In a society, no matter how good a government is, there is no way you can solve all the problems at a time. So far my committee has done a lot in trying to stabilize the education sector in terms of funding and ensuring that money allocated to the sector are properly utilized because we need a lot of funds in order to push the sector forward. You remember that UNESCO recommended 26 per cent of the nation’s budget for education. But unfortunately we haven’t been able to get there, but we have been able to push it from five per cent in 2003 to 13 per cent in 2009. So we have a lot of problems that have to do with funding. Any society where you have a lot of illiterates is like a society that is as good as dead. It is the highest human capacity driver. It is a human right and we will continue to push for it. The UBE law was enacted to ensure that our children, irrespective of their social standing, have access to education through the UBE scheme. But we still have a plethora of problems in the education sector, especially in relation to the condition of service of teachers at all levels. This has resulted in brain drain, poor quality education, and lack of respect for certificates coming from our universities. Before now, employers rush to employ our graduates but now they don’t. Even some Nigerian institutions don’t feel comfortable employing Nigerian graduates without Masters Degree. They prefer to employ other graduates from outside Nigeria and I think that is a big slap on the psyche of Nigeria and Nigerians given that Nigeria is the giant of Africa. But then when you look at competing needs, it is difficult to give education all it requires but no matter how we look at it, anything we can do to better the condition of service of the teachers must be done within the limited resources because if we don’t encourage them how do you now expect them to carry out effective teaching or do much without proper learning environment in terms of good condition of service?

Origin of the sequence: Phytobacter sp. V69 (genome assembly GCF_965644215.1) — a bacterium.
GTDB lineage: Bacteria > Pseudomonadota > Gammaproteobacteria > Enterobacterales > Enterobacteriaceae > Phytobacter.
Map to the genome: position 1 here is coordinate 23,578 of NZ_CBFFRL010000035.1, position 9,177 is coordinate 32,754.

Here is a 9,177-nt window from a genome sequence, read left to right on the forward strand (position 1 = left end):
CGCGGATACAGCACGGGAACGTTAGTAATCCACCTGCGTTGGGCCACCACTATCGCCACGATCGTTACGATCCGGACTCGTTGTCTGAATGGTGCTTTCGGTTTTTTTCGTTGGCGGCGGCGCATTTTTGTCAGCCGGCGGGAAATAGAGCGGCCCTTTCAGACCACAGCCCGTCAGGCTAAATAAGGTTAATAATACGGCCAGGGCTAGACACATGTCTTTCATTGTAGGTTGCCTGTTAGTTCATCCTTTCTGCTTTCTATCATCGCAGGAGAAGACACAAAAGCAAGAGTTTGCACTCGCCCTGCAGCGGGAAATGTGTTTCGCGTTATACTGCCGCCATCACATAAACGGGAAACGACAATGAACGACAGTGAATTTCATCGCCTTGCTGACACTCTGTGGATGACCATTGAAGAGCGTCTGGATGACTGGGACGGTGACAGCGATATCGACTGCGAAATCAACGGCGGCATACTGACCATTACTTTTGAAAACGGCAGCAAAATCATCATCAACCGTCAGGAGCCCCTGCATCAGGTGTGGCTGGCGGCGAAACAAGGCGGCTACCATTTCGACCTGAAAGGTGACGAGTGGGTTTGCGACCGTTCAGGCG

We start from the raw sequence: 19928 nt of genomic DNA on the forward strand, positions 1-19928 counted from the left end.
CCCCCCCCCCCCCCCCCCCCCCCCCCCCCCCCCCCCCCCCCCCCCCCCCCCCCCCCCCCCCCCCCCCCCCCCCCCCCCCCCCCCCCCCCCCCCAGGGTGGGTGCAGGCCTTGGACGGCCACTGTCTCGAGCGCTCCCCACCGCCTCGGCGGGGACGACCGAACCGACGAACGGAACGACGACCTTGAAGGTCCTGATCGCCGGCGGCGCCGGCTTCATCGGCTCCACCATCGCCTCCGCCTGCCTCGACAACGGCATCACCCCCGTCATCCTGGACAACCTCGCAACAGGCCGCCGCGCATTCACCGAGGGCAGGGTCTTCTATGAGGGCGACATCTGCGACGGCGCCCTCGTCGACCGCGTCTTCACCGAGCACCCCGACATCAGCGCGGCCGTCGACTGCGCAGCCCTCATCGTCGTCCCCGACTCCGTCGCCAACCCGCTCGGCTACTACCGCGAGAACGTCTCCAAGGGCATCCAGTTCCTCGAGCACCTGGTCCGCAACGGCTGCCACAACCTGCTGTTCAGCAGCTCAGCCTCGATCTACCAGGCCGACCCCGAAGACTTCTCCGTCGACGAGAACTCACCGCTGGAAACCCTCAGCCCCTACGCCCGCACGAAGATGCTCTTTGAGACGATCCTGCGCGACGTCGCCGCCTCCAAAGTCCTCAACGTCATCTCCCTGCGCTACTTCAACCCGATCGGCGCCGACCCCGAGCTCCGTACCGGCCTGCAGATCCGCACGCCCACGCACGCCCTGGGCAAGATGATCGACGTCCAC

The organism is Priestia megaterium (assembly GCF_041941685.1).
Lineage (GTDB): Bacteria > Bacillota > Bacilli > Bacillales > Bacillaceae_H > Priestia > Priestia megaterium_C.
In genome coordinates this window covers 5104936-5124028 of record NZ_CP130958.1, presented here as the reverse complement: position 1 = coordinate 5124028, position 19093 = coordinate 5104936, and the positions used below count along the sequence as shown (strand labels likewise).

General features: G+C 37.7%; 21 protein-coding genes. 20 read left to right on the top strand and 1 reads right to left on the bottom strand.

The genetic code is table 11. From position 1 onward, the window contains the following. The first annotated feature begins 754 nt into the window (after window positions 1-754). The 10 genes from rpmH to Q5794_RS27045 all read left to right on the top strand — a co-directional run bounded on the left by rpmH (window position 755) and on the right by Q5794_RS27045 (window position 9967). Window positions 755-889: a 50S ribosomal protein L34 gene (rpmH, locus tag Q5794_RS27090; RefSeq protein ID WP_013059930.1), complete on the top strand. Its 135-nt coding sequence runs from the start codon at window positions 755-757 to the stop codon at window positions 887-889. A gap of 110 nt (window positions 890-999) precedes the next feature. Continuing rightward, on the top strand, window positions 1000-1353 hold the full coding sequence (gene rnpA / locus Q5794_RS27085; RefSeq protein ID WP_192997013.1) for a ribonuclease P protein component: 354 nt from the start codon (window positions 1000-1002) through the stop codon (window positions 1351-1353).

What are you doing to bring the current ASUU strike to an end?
My committee had invited the minister of education and the leadership of the ASUU so that we can listen to them and see how the problem will be solved. There is no gain saying that those agreements should be implemented. It places a moral burden on you apart from the legal aspect to implement any agreement reached with the ASSU. If you agree with somebody it is mandatory that you must keep it. If there is an agreement between the ASUU and government, the government must keep its own side. If in the process they will not be able to meet up with such given economic environment as it is today, then they have to now involve the ASUU in a genuine dialogue to see how they can come out of it. But if and only if there is a subsisting agreement the government must keep to its own side of the bargain.
There is also the issue of removing junior secondary schools from the unity schools which led to strike by the teachers. What is the position of the committee on that?
First of all, we had to look at the reason for which the unity schools were established ab-initio. The major reason is that Nigeria is one country that is held together under the principles of unity in diversity; so anything we can do to continue knitting up the diverse groups must be done. One area is that of the National Youth Service Corps and the other one is unity schools. Some people were saying that they were spending a lot on the 101 unity schools. No amount of money is too much to keep the unity of this country. We can see the children that went to unity schools like some of my cousins who went to unity schools in the north, they have a lot of friends and then my two girls also have a lot of Yoruba and northern friends. When they came for youth service they all stayed in my house because they met then at the unity schools and they became friends; so we are all one in this country. That is the purpose of the unity schools. There was a policy by the previous regime that the schools be privatized that they were spending a lot of money without getting anything. The UBE law provides that there should be compulsory education from primary to junior secondary schools and there is not much we can do regarding that law but we are waiting for the executive to send in an amendment in order to take care of the unity schools because the unity schools don’t have primary schools to take care of that.